It never comes up in any other context. And probably would be laughed out of court if it did.

    It seems that we cam make these sort of extravagant claims and get away with them when we classify them as religious. Otherwise they are considered silly and we question the speakers sanity.

  18. Apparently you’re not interested in being patient with other points of view, so you have to mock them? I see no ‘evidence’ that you are interested in understanding why we might see things differently. Stop pretending that it’s all so simple.
    Everyday, normal, practical, down-to-earth life is the realm of ‘oughts’ and ‘values’. Yes [begin edit] we can study/observe [end edit] (for example) the neurological correlates and/or evolutionary developmental history related to the physical/biological activity going on when we think about ‘oughts’ and ‘values’ – but the ‘oughts’ and ‘values’ themselves could never be studied empirically. If we stretch ‘science’ to it’s broadest sense and simply speak of knowledge (latin – scienta), then we can include moral philosophy, tradition, and a host of other things.

  19. Your oughts and values are part of reality. Where else could they be?

    You only raise them so that you can then do your leap of faith to claim an invisi9ble friend in the same category.

    We can, and do, study why and how we have ogu7ths and values. We can, and do, study why and how we have beliefs in fairies, goblins and invisible friends. That doesn’t mean we have need to postulate something outside reality.

  20. Ken, are you open minded to the possibility of oughts/values transcending human brain processes? If not, why? What possible reason could you give for ruling that out?

    And again, I’ve already agreed we can study the natural processes involved in our ‘having’ oughts/values – but the point (which you continue to ignore?) is that the actual oughts (i.e. humans ‘ought’ to take care of soil) and values (i.e ‘because soil has value’) are not demonstrable in empirical terms.

  21. Yes, human values can be transcendent in the sense of being held beyond an individual and by many individuals. Austin Dacey has an interesting discussion of this in his book The Secular Conscience. I don’t think that is at all new.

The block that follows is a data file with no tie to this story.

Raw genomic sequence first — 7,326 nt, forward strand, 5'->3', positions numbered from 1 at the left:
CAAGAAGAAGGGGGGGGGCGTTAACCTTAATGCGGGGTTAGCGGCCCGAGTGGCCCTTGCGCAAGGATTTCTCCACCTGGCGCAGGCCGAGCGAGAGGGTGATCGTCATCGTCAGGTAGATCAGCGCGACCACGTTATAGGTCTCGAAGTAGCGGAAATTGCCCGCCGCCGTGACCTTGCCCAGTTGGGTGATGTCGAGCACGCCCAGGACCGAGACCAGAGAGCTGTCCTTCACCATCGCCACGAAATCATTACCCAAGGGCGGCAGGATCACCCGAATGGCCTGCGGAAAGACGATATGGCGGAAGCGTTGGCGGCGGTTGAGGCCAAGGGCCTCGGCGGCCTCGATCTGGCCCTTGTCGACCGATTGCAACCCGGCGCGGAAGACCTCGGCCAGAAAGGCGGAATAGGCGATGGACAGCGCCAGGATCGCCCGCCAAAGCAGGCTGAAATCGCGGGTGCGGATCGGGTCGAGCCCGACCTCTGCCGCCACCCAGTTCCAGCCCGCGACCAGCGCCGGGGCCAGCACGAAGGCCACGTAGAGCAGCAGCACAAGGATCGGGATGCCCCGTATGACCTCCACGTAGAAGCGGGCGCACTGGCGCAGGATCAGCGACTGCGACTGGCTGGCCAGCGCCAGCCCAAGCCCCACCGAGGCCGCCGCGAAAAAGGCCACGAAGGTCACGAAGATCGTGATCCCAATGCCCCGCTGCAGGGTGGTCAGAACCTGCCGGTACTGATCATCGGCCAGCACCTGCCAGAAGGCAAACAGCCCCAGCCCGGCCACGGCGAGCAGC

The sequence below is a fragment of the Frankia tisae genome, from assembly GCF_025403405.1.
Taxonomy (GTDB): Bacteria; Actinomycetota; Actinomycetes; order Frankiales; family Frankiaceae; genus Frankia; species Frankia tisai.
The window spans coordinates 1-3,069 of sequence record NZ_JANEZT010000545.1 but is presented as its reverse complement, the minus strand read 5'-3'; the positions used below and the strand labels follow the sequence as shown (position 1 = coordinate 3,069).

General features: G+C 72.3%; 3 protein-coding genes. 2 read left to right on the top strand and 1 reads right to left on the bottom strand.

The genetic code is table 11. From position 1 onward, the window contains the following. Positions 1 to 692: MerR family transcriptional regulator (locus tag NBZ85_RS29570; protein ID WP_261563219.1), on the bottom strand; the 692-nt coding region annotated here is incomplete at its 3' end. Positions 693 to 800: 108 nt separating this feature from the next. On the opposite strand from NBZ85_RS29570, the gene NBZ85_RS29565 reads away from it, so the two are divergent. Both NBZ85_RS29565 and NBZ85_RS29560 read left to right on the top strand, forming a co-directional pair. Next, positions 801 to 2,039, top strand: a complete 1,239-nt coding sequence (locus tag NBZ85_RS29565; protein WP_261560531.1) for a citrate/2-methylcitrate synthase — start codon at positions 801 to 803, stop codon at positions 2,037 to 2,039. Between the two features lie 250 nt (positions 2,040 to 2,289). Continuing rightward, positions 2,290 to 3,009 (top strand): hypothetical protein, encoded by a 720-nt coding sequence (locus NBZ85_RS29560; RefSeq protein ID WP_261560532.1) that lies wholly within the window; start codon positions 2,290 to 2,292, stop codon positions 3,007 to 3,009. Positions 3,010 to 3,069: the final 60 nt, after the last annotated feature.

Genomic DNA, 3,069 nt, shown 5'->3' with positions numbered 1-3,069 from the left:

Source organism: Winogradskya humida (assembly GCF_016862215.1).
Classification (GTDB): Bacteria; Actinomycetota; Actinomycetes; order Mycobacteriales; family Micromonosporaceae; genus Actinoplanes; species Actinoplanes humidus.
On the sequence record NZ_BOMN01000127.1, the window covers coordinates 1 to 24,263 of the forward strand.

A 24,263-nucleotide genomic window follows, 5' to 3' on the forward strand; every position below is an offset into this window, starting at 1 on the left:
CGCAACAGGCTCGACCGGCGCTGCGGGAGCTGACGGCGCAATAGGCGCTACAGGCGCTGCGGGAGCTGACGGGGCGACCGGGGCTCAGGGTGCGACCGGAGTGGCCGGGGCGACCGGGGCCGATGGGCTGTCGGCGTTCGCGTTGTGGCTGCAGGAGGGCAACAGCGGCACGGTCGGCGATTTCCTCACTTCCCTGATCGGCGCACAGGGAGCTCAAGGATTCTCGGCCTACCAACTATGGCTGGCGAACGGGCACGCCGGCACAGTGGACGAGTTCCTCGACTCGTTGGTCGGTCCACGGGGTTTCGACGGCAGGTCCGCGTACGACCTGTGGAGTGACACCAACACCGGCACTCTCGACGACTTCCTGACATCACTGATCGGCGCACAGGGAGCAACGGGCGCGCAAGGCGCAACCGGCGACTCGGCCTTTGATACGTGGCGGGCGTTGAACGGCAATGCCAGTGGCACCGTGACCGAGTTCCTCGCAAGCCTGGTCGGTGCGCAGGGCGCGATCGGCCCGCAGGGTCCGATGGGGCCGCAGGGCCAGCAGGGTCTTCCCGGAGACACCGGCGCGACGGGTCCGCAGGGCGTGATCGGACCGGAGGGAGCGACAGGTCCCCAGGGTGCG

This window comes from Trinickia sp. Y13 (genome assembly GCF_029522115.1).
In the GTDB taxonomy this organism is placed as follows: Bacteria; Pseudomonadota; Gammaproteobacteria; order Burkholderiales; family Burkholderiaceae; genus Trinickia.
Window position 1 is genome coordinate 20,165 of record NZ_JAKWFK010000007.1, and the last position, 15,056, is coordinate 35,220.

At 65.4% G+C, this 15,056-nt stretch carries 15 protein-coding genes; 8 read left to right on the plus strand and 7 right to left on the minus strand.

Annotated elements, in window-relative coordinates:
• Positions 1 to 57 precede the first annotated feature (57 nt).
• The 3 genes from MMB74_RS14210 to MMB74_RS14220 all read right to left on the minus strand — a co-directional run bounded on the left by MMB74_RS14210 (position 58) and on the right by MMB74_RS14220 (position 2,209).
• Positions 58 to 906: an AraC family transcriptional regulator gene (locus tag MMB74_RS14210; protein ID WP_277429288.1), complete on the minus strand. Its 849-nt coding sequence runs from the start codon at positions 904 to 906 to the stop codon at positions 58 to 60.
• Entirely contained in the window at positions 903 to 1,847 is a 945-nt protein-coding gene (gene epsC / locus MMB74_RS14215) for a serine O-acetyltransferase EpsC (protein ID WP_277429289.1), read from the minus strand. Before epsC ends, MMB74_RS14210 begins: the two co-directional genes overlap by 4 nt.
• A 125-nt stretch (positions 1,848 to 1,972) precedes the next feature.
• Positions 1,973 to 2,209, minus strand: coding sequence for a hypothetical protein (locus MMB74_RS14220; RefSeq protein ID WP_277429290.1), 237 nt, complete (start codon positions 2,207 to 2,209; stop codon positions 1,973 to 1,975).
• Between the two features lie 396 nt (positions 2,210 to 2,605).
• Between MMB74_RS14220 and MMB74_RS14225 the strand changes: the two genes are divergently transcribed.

I don’t think you can discuss our treatment/management or valuing of soil without dealing with the real world.

  22. No that’s not what I asked. I asked if they could transcend “human brain processes” (as in all of them). And the follow-up question is what reason we have for ruling that out.

    And I agree, you certainly have to deal with ‘real’ soil to discuss treatment/management. Sure. But the imperative/prescription/’ought’ that we should value it is what I’m asking about – and what you’ve yet to answer about.

  23. I think you are being necessarily contradictory here, Dale, perhaps for the sake of it. Trying to create a “them vs us” situation where it doesn’t exist.

  24. Ken, the ‘them/us’ dynamic is present in ALL discussions between any two people who are not exactly alike – in other words between any two people. Should we pretend otherwise?

  25. Dale, you are dishonest attempting to trivialise and important point so as to divert attention. You know what is meant by the “them vs us” situation and its dangers.

  26. No Ken, your ‘them/us’ complaint is preventing actual discussion. Do you just not want to admit that the is/ought, fact/value, descriptive/prescriptive distinctions actually make sense?

  27. What prevents discussion is attributing positions to your partner they don’t actually hold. That creates a “them vs us.” You want me to deny that human values are transcendent. I didn’t therefore you “correct me” (to fit in with your preconceived them vs us schedule of what I must believe) instead of understanding me. learning from it, and moving on.